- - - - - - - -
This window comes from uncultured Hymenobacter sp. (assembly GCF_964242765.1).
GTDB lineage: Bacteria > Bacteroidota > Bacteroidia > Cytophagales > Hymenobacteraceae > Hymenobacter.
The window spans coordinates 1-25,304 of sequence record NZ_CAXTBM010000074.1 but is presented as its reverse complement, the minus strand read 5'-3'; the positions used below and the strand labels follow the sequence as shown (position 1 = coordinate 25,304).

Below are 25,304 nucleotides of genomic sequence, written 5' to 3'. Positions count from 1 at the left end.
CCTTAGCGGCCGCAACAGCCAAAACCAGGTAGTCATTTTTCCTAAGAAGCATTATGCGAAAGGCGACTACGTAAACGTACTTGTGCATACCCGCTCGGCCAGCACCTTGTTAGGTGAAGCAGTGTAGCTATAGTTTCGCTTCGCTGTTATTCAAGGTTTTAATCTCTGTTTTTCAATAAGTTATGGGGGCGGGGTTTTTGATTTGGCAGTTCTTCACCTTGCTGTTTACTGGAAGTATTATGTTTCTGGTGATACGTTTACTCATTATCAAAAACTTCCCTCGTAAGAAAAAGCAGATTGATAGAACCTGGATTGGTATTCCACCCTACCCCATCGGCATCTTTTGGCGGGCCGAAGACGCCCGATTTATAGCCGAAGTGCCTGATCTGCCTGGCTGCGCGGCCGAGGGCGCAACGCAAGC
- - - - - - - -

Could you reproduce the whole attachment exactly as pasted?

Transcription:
This window comes from uncultured Hymenobacter sp. (assembly GCF_964242765.1).
GTDB lineage: Bacteria > Bacteroidota > Bacteroidia > Cytophagales > Hymenobacteraceae > Hymenobacter.
The window spans coordinates 1-25,304 of sequence record NZ_CAXTBM010000074.1 but is presented as its reverse complement, the minus strand read 5'-3'; the positions used below and the strand labels follow the sequence as shown (position 1 = coordinate 25,304).

Below are 25,304 nucleotides of genomic sequence, written 5' to 3'. Positions count from 1 at the left end.
CCTTAGCGGCCGCAACAGCCAAAACCAGGTAGTCATTTTTCCTAAGAAGCATTATGCGAAAGGCGACTACGTAAACGTACTTGTGCATACCCGCTCGGCCAGCACCTTGTTAGGTGAAGCAGTGTAGCTATAGTTTCGCTTCGCTGTTATTCAAGGTTTTAATCTCTGTTTTTCAATAAGTTATGGGGGCGGGGTTTTTGATTTGGCAGTTCTTCACCTTGCTGTTTACTGGAAGTATTATGTTTCTGGTGATACGTTTACTCATTATCAAAAACTTCCCTCGTAAGAAAAAGCAGATTGATAGAACCTGGATTGGTATTCCACCCTACCCCATCGGCATCTTTTGGCGGGCCGAAGACGCCCGATTTATAGCCGAAGTGCCTGATCTGCCTGGCTGCGCGGCCGAGGGCGCAACGCAAGC